Live cell proximity biotinylation enables proteomic analysis of mitochondria-endoplasmic reticulum contact sites
Massachusetts Institute of Technology. Department of Chemistry.
Alice Y. Ting.
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The cell is able to carry out an astounding number of biological functions in part due to its ability to compartmentalize chemical reactions to different cellular regions and organelles. In order to understand the biological pathways that occur in a specific cellular region, one needs to know the identity of the protein players and how they behave spatially and temporally in the context of a living cell. Obtaining complete protein inventories is a recurring challenge in cell biology, and although mass spectrometry-based proteomics has made great strides in cataloging all proteins, traditional protocols are limited because they rely on a purification of the cellular entity of interest. This purification step is imperfect, and furthermore, many cellular regions cannot be purified. Prior work in the Ting lab developed a methodology to bypass organelle and complex purification by using an engineered ascorbate peroxidase (APEX) to tag proximal endogenous proteins with biotin for subsequent purification and identification by mass spectrometry. Although this method worked well in membrane-enclosed compartments, it was insufficiently specific when applied to unbounded or partially bounded regions such as the mitochondrial intermembrane space. This thesis presents a ratiometric tagging strategy that can achieve high spatial specificity in unbounded cellular regions. We use this strategy to map the proteomes of mitochondrial subcompartments to understand how the mitochondrion communicates with the rest of the cell, and in particular, with the endoplasmic reticulum. These proteomes led to the identification of a protein that may be a component of a tethering complex between mitochondria and the endoplasmic reticulum.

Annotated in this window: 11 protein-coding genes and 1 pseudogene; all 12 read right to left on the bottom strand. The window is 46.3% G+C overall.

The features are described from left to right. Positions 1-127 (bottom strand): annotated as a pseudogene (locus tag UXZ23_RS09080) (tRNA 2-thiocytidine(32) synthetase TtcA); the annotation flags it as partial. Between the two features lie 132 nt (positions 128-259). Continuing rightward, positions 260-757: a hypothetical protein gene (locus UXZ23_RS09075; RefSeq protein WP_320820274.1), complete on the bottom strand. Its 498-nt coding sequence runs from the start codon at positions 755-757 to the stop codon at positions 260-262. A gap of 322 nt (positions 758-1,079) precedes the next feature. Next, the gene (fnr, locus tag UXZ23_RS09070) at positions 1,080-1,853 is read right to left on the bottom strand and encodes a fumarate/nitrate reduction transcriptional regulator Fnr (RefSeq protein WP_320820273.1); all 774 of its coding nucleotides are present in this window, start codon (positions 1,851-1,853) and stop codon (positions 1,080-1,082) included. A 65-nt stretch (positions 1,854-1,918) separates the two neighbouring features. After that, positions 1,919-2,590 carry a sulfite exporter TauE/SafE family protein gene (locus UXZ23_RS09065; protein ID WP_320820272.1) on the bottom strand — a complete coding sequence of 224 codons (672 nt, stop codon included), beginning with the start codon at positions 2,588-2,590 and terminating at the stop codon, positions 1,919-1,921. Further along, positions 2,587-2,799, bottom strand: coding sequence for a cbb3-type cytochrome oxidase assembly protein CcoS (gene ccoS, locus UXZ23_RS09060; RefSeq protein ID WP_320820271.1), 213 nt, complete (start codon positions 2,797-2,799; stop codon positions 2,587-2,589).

Thesis: Ph. D., Massachusetts Institute of Technology, Department of Chemistry, 2016.Cataloged from PDF version of thesis.Includes bibliographical references.
DepartmentMassachusetts Institute of Technology. Department of Chemistry.
Massachusetts Institute of Technology